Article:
Given the momentous historical change we have witnessed recently, played out on a world stage amid the family drama, you could be forgiven for thinking that if King Charles III holds to his promise of a slimmed-down monarchy, heads will roll.
We have often been told of his desire to create a more modern monarchy, but before and after, his younger brother had to be removed from the shift rota, and his younger son decided to switch channels and build a future with his wife and family in the USA. It has been painful viewing, or perhaps compulsive if you follow the family antics like a soap opera.
He may now have difficulty fulfilling all the requests for royal patronage. To maintain interest/support for the institution, he may adopt the adage, ‘that two heads are better than one.’ Perhaps that has already begun as he quickly promoted his son William to Prince of Wales.
On the rolling of heads, we know that King Charles will appear on the face of new banknotes and coinage, but what will be on the reverse? Continuity is all regarding monarchy, but they must remain relevant to have any currency.
In 2014, the Bank of England introduced a new method of selecting banknote characters. Initially, a Banknote Character Advisory Committee chooses the field they want to represent and invites specialists in that field to join the committee. Then they ask the public to nominate people from the selected area. In 2015, this method resulted in the artist JMW Turner being chosen to appear on £20 notes and in 2019, Alan Turing was featured on the £50 note. The Governor makes the final selection after shortlisting and receiving feedback from focus groups on which characters would resonate with the public.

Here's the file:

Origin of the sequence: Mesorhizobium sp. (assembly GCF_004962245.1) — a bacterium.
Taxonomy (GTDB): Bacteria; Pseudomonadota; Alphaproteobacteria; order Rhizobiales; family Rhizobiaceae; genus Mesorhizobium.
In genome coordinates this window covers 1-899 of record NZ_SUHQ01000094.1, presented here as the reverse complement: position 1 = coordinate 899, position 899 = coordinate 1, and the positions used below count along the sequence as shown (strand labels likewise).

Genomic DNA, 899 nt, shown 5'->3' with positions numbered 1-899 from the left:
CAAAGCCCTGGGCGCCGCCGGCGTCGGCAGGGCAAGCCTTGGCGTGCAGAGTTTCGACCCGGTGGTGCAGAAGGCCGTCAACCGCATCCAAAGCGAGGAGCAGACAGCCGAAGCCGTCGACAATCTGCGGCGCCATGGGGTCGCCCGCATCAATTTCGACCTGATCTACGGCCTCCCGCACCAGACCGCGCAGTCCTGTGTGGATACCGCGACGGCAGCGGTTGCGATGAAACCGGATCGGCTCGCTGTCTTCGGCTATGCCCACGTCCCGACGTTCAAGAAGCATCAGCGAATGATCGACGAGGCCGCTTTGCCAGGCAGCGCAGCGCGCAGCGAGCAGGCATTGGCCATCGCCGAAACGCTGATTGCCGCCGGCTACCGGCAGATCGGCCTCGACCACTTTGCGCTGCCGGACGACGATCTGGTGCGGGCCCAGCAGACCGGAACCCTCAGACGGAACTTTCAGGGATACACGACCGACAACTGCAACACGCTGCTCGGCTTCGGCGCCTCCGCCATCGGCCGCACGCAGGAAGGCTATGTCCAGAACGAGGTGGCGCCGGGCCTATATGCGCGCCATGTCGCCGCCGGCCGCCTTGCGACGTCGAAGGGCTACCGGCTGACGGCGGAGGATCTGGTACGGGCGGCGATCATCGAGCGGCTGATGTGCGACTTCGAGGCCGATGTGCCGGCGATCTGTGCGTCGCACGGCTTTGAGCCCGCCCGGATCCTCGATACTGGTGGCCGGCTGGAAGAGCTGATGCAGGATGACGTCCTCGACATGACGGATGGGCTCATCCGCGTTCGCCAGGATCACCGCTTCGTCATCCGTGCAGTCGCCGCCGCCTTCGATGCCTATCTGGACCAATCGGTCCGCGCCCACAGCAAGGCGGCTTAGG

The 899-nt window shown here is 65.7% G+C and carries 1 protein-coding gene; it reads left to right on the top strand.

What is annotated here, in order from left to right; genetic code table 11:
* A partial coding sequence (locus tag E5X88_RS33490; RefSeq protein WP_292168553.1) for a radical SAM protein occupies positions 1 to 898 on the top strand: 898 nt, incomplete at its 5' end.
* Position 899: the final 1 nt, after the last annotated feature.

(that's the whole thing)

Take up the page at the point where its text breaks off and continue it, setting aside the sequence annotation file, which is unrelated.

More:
These new polymer notes are longer lasting, cleaner and less easy to forge, but what about the environmental impact? We know that the new King has credentials in this area, so he may be pleased that the carbon footprint of the new £10 and £5 are 8% and 16%, respectively, lower than their paper predecessors.
I’ve given that some thought to what should be on the reverse, and I propose a picture of Paddington Bear. It acknowledges the excellent writer, Michael Bond, who created the character and nods to Paddington’s special relationship with HM Queen Elizabeth II. We know that the monarchy cannot, and should not, dabble in politics and only have a say on their image for the currency, but if that gave a subliminal acknowledgement of the contribution that asylum seekers can make to the UK, then so be it. Just don’t tell Priti Patel or indeed, Suella Braverman